This Mournable Body, Tsitsi Dangarembga

Ruth Hartley Storytelling, Colonialism, Conflict, Creative Writing, Displacement, Human rights, Politics, Power, RacismLeave a Comment

Imprisoned minds in colonised bodies

Tsitsi Dangarembga and Julie Barnes were arrested on 31st July 2020 for walking down a street in Harare carrying placards that simply said “We want better. Reform our institutions.”. They were convicted on 29th September 2022 and given suspended sentences and fines for inciting violence. Dangarembga is a writer and filmmaker who has worked with her friend, Julie Barnes. Tsitsi Dangarembga and I were born in the same country, but grew up in different worlds where our bodies were colonised by a racist government that imprisoned our minds in opposing realities. Tsitsi Dangarembga helped to liberate me by writing her first book Nervous Conditions. I wept with relief when I read it. That was in 1988. I should have thanked her long ago.

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The kindness of creative people to each other

Ruth Hartley Storytelling1 Comment

My stand at this year’s book fair.

Autour du Livre Saturday 17th September

It is crazy of me to go to this Book Fair because I write in English and it’s impossible to sell my books after all everyone else who visits and participates, reads, writes and buys French books. All the same, I’ve been going for a number of years now – since 2017 when I had only written two books – The Shaping of Water and The Tin Heart Gold Mine. I think this may be my fifth time and, given the gap caused by the Covid lockdown, that represents a long commitment, both from me and those who organise it and who, over time, have been friendly and supportive of me.

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Fly with me

Ruth Hartley Storytelling, Art by Ruth Hartley, Books by Ruth Hartley, Displacement, Installations, Migration, Refugee, When We Were Wicked2 Comments

We have a wonderful red Chinese kite that we bought in Shanghai in 2007. It’s a giant squid that flies with beautiful ease, but needs both space and wind. Here in our village we have space, but not much wind. That’s changing with the climate. The wind we get now is gusty, dusty and inconstant. In Zambia I would see children flying homemade kites made from plastic bags as I drove through the squatter towns that circle Lusaka and there were always trapped kites fluttering on the power lines overhead. The kite-flying children were always laughing because flying kites is a magical and liberating experience and kites cost nothing to make. I wrote a short story about a broken-hearted woman and a pink kite dancing between pain and joy. It’s in my short story collection When We Were Wicked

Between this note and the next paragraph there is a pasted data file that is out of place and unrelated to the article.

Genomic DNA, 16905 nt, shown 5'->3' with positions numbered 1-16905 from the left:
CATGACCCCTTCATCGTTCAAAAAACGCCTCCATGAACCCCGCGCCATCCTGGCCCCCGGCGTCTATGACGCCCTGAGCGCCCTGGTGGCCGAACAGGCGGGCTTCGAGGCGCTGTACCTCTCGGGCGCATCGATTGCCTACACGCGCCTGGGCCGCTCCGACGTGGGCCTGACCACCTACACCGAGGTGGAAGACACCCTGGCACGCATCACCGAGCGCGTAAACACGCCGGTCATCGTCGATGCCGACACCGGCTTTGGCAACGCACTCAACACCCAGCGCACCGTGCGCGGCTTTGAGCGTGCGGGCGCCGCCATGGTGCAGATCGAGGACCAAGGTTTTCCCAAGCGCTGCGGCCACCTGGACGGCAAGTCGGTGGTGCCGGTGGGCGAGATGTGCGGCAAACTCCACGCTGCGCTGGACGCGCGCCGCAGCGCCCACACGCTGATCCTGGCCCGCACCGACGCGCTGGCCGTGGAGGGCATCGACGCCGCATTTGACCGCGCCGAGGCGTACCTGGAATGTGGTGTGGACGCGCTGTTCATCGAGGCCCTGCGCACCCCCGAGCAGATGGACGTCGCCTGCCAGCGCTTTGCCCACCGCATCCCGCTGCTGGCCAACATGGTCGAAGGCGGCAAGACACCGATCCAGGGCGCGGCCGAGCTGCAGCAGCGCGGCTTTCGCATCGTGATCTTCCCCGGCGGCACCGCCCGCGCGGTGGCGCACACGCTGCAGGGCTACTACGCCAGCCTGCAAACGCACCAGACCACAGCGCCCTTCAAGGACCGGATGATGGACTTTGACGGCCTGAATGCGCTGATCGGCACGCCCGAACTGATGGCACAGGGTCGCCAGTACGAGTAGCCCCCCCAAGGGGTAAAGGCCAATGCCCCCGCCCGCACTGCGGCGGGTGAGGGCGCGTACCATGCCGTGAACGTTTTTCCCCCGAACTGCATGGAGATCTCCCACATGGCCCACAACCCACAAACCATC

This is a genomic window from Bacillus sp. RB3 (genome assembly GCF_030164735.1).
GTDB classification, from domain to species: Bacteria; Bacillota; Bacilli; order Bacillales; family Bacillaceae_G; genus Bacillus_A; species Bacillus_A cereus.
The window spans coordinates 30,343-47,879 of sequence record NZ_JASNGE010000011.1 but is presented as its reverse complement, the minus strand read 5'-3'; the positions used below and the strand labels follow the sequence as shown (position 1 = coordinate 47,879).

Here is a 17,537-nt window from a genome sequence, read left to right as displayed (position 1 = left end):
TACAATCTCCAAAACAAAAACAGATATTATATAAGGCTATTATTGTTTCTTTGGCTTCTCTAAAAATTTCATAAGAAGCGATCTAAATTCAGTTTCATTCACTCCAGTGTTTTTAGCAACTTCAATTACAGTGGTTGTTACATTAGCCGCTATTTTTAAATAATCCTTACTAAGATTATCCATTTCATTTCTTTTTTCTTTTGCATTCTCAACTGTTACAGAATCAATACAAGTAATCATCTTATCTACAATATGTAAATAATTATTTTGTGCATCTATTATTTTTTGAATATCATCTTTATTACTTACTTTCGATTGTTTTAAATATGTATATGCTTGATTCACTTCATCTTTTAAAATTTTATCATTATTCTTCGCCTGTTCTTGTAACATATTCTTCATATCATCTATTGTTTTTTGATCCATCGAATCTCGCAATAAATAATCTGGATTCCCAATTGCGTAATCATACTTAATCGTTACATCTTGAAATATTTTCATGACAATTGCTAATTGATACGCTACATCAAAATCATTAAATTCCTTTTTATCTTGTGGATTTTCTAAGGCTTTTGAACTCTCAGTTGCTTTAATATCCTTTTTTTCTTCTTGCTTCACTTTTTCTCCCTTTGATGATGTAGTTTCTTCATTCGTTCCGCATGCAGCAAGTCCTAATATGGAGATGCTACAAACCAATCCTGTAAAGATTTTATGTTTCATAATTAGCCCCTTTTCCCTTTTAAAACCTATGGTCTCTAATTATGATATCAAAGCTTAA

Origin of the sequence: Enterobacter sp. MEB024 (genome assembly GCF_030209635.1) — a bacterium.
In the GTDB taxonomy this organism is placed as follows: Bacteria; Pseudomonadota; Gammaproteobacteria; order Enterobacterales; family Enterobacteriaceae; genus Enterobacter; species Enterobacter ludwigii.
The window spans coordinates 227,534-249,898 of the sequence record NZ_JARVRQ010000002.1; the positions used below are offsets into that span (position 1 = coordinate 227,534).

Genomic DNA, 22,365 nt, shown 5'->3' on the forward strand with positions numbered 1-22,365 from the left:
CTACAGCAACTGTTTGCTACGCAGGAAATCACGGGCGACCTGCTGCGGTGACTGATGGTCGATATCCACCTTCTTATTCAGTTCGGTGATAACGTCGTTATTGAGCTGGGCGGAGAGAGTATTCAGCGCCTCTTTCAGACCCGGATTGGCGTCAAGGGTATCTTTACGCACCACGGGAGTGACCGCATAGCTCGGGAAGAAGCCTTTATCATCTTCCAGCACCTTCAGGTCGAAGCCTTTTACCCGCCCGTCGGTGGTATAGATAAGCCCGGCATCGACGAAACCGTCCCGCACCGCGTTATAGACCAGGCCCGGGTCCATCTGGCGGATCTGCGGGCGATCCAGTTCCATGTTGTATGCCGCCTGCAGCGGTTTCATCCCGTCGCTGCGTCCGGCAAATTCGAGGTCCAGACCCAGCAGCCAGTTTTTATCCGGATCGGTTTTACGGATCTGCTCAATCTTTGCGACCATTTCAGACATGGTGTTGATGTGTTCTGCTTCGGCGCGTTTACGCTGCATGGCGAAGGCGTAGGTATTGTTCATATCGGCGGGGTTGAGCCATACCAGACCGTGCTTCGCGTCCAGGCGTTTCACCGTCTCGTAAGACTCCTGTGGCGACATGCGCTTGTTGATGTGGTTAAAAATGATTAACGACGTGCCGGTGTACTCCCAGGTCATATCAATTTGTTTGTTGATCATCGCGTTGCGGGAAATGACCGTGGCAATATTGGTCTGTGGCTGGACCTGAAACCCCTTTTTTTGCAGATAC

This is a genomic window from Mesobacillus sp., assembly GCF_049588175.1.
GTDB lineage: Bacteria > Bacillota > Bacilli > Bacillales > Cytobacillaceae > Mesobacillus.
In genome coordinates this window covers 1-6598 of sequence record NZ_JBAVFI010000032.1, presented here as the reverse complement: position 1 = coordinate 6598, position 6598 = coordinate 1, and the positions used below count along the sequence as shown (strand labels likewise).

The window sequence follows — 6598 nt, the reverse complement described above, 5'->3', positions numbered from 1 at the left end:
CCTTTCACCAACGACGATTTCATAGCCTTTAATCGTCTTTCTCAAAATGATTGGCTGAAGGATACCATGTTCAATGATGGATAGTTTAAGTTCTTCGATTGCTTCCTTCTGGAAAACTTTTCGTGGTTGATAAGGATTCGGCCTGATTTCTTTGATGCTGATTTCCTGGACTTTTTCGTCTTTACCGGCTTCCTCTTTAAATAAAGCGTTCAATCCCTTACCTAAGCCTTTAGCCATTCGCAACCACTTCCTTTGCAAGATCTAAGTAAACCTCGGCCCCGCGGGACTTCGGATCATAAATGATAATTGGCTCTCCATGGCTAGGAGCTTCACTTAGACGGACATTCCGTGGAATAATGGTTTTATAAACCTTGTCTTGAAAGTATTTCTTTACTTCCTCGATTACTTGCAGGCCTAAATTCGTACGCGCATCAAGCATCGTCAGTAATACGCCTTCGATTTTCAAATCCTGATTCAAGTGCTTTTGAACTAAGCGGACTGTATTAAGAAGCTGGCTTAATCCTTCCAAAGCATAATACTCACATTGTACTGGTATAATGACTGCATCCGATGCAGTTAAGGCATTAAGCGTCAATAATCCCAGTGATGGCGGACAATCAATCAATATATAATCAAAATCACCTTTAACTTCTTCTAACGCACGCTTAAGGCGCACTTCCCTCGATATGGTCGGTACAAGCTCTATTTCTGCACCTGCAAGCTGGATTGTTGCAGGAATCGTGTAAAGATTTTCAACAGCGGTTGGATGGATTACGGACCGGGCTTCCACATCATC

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The Godfrey Setti Retrospective Exhibition at Lechwe Trust Art Gallery: Art Lives on III

Ruth HartleyArt by Ruth Hartley5 Comments

Godfrey Setti

In 1984 Godfrey Setti asked me if he could exhibit his paintings at Mpapa Gallery. I remember that occasion so well. Godfrey was a gentle and charming young 26-year-old and I had just begun work as manager and was finding out exactly what that entailed. We were both facing new experiences, though coincidentally we had each just completed Art Diplomas. Following my degree in Fine Art at Cape Town, in 1981 I had completed a Post-Graduate Art and Design Teachers Certificate at Middlesex University while Godfrey followed his teacher training with an Art Diploma from the Evelyn Hone in Lusaka. Our lives had been different. We were, however, both born in Africa and we were both passionate about art and would become friends over the next ten years.

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Reviews, more writing and the next books

Ruth Hartley Storytelling, Dust and RainLeave a Comment

Chipo meets a strange and sad woman.

Writing a series: What happens after Chipo and Chibwe save their green valley?

I started writing a story about the importance of trees for my grandson, Stephen Kupakwesu, in 1993 and that book evolved into Dust and Rain, but it hasn’t ended there.

I planned a series of children’s books and experimented with various formats from one huge book to several short ones. They exist and all need some work, but I’ve decided to follow Trinity’s good advice (see my second-last blog post) about writing a series of Chipo and Chibwe books.

The sequel I am working on now tells how Chipo and Chibwe are sent to a Museum by the Spirits of their Ancestors on a quest to find and bring back the ritual mask essential for the Green Valley Rain Ceremony.

Here are some drawings from the second book to whet your appetite.

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